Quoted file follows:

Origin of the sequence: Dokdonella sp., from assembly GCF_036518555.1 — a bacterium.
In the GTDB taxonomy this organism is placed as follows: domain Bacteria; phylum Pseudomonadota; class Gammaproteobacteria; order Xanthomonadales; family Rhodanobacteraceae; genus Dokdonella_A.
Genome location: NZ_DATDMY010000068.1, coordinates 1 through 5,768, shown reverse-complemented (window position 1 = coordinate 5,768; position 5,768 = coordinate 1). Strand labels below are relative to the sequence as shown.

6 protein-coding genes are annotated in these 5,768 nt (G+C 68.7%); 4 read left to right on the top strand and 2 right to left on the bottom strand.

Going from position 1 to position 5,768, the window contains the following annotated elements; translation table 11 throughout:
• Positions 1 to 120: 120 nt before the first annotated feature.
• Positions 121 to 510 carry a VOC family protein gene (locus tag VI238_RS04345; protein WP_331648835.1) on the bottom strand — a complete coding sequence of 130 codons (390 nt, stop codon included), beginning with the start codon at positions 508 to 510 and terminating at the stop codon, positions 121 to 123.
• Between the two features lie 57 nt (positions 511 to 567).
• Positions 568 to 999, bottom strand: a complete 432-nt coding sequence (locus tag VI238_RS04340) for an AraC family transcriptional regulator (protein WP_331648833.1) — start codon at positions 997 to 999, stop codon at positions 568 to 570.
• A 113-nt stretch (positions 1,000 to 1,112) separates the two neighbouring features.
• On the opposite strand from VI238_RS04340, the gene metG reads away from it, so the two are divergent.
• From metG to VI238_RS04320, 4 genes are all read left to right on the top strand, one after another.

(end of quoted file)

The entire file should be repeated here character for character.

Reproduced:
Origin of the sequence: Dokdonella sp., from assembly GCF_036518555.1 — a bacterium.
In the GTDB taxonomy this organism is placed as follows: domain Bacteria; phylum Pseudomonadota; class Gammaproteobacteria; order Xanthomonadales; family Rhodanobacteraceae; genus Dokdonella_A.
Genome location: NZ_DATDMY010000068.1, coordinates 1 through 5,768, shown reverse-complemented (window position 1 = coordinate 5,768; position 5,768 = coordinate 1). Strand labels below are relative to the sequence as shown.

6 protein-coding genes are annotated in these 5,768 nt (G+C 68.7%); 4 read left to right on the top strand and 2 right to left on the bottom strand.

Going from position 1 to position 5,768, the window contains the following annotated elements; translation table 11 throughout:
• Positions 1 to 120: 120 nt before the first annotated feature.
• Positions 121 to 510 carry a VOC family protein gene (locus tag VI238_RS04345; protein WP_331648835.1) on the bottom strand — a complete coding sequence of 130 codons (390 nt, stop codon included), beginning with the start codon at positions 508 to 510 and terminating at the stop codon, positions 121 to 123.
• Between the two features lie 57 nt (positions 511 to 567).
• Positions 568 to 999, bottom strand: a complete 432-nt coding sequence (locus tag VI238_RS04340) for an AraC family transcriptional regulator (protein WP_331648833.1) — start codon at positions 997 to 999, stop codon at positions 568 to 570.
• A 113-nt stretch (positions 1,000 to 1,112) separates the two neighbouring features.
• On the opposite strand from VI238_RS04340, the gene metG reads away from it, so the two are divergent.
• From metG to VI238_RS04320, 4 genes are all read left to right on the top strand, one after another.